There is no passion, no noise, certainly no praise… and no heart in the word hymn anymore. Now before you jump to conclusions or stop listening, this doesn’t mean we should stop singing hymns (I love them), but we need to reclaim the passion of the Psalmist and bring back the fractured parts of our lives. The Sacred (on Sunday) and the Embodied (the rest of the week) should not be mutually exclusive.
100:1 Make a joyful noise to the LORD, all the earth.
100:2 Worship the LORD with gladness; come into his presence with singing.
100:3 Know that the LORD is God. It is he that made us, and we are his; we are his people, and the sheep of his pasture.
100:4 Enter his gates with thanksgiving, and his courts with praise. Give thanks to him, bless his name.
100:5 For the LORD is good; his steadfast love endures forever, and his faithfulness to all generations. [even the millennial]
Do we believe this radical statement about the universe and its meaning, church? Or is it just something we say at funerals and in bereavement seminars, church?
Verse 1: The word in Hebrew translated as, “Make a joyful noise,” is used 42 times in the Hebrew Bible. It is translated often as “shout, cry, scream, vocalize, raise a sound, give a blast…have a blast!” We are talking about embodied experience of being Christian not just acting like it on Sunday… and praising a God, a creator, beloved, giver, lover, essence, breath, sustainer, redeemer, healer.
It is completely in line with our Mission Statement here at Plymouth: “It is our mission to worship God [praise God] and help make God’s realm visible in the lives of people, individually and collectively, especially as it is set forth in the life, teachings, death, and living presence of Jesus Christ.”
The Psalms, in their ancient context, would have been used in the cultic, ritual, communal ceremonies and parties of the time that looked very little like our Sunday morning worship. In fact, they would have felt more like Red Rocks Concerts complete with the smoke effects coming from the offerings. Unlike today where we have created an artificial boundary between “high, church, sacred culture” on one hand and “low/ popular/ worldly culture” (a 19th Century Victorian distinction and construct we are still enduring today)—our lives lived on Sunday mornings on one hand and our lives lived singing at the top of our lungs in our cars on the highway on the other hand is false. It makes praise from the gut difficult or awkward. It is this artificial line and compartmentalization (in French Cartesian) that is killing the mainline churches. The worship settings where the Psalms were used were the concerts, the center, the pilgrimage, and the collective hope and aspiration settings—not ethical historical lectures.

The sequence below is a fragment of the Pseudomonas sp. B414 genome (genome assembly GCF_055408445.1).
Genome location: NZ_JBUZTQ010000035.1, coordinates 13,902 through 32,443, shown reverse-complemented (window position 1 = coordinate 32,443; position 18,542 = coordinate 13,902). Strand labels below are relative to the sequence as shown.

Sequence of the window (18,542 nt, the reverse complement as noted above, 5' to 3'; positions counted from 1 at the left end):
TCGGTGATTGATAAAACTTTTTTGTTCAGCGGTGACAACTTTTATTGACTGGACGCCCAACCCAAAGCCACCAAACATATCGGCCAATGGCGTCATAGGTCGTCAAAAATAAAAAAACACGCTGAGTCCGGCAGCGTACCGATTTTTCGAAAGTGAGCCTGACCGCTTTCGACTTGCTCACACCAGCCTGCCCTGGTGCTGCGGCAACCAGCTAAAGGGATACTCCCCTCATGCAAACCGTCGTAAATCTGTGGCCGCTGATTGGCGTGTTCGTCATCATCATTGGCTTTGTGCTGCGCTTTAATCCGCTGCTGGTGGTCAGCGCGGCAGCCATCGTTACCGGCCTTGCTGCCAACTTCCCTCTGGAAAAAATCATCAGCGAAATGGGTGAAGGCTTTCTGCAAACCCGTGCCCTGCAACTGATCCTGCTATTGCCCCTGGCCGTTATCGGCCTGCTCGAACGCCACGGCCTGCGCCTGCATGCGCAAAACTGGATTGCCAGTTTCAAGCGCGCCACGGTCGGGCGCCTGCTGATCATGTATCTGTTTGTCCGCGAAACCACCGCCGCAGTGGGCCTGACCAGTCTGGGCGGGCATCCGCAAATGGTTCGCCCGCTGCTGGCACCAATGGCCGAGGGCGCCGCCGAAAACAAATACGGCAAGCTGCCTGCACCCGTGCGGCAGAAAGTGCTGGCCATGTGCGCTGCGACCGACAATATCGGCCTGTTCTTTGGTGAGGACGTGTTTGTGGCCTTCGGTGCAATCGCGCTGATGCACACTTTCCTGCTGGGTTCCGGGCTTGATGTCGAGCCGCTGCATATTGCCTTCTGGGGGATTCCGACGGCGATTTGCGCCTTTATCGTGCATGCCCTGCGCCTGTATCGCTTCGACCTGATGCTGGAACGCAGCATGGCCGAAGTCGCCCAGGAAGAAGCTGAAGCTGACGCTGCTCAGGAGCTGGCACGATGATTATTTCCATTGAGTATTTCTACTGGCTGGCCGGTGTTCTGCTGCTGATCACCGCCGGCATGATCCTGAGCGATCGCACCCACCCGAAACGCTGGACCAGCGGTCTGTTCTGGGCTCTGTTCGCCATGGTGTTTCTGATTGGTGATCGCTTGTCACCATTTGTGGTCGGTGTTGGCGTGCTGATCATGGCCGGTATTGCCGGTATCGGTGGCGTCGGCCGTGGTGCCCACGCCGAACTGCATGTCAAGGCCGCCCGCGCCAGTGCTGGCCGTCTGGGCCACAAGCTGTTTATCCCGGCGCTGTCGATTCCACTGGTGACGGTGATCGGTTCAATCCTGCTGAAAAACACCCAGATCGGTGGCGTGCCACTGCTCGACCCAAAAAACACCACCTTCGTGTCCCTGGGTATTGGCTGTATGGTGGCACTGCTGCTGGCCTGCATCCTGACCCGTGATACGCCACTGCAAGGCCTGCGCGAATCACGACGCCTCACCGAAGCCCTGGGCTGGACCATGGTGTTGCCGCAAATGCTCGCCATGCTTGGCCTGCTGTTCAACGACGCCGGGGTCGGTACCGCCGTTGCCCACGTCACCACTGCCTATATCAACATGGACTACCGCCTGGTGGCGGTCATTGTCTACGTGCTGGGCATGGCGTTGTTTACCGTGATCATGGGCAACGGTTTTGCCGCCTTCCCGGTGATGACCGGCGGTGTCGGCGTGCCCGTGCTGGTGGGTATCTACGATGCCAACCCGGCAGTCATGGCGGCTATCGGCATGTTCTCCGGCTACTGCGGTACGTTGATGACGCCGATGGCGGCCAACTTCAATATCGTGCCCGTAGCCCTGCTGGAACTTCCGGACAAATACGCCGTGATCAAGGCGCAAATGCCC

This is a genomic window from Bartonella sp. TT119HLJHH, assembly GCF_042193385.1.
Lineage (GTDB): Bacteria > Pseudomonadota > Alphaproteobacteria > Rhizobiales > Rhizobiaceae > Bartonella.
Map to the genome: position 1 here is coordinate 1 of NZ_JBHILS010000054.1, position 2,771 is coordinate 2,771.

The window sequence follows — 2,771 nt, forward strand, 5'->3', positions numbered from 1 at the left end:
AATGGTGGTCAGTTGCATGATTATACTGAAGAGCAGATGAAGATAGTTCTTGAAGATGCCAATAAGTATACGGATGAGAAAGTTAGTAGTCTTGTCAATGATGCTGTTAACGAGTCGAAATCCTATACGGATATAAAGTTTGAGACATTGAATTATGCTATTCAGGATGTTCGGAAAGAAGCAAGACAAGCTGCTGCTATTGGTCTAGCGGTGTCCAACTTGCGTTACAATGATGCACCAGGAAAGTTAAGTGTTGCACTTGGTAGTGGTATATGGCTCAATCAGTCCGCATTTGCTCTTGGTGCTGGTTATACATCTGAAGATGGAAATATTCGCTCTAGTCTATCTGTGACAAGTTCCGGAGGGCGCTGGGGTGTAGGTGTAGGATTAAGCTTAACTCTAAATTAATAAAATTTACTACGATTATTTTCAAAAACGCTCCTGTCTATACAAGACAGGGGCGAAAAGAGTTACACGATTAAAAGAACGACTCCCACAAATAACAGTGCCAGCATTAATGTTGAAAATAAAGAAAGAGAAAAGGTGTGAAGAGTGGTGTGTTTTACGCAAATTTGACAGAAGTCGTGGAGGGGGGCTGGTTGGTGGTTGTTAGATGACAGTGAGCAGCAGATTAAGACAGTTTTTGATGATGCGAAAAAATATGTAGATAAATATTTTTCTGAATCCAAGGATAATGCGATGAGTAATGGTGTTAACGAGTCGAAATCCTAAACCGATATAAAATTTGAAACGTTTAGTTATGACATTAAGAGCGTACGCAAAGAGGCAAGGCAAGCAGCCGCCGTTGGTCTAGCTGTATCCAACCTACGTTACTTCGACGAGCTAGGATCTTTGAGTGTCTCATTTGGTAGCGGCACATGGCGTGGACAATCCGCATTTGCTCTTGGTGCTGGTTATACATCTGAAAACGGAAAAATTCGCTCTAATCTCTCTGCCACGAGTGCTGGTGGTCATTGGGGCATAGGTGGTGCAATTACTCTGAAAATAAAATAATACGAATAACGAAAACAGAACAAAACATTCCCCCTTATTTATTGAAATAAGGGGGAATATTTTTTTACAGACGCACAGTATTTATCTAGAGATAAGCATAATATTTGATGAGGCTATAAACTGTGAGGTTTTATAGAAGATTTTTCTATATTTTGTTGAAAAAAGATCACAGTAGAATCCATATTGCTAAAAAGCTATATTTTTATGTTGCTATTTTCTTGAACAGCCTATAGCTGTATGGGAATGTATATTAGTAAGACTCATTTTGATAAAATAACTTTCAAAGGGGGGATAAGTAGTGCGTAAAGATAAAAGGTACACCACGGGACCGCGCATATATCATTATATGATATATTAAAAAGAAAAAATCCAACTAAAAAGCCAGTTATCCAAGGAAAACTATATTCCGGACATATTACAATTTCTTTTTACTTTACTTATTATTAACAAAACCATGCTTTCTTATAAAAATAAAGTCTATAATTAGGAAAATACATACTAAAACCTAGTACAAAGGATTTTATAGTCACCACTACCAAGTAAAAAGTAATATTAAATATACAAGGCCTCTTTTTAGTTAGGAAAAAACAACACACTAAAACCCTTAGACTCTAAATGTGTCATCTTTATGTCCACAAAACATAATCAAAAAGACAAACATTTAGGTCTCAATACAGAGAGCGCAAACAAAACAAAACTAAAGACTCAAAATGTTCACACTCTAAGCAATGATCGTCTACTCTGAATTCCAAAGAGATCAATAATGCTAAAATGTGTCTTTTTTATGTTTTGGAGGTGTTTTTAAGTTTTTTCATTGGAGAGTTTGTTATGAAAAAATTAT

Not only do we keep our church to ourselves proudly as Fort Collins’ “best kept secret,” but we also sometimes keep our passion for life and living and thereby our overwhelming praise for a God who makes all things possible a secret from ourselves…on Sundays.
This being the Sunday when Thanksgiving is now past, I want to ask a question. How many of you married, partnered, or have dated people whose families have different Thanksgiving traditions from your own? A ham instead of a turkey or perhaps lasagna? Vegetarian? Pickled watermelon? Stuffing vs. dressing in or outside of the turkey? Should Thanksgiving “dinner” be at lunchtime, midafternoon, or during the normal supper hour at night? Compromise and learning is a big part of being married. Amen? Aside from thanksgiving, this can also happen with music taste. While I am sort of a bluegrass guy, my husband is very much a fan of something called Electronic Dance Music or EDM. This is not a kind of music I have ever had a lot of tolerance for, but it matters a lot to him, so he will come with me to bluegrass concerts and folk music events… and I will go with him to his concerts. I do have a secret weapon though—these are earplugs [show congregation bag of earplugs used for concerts], because I need to hear you for my profession…even if I don’t always want to.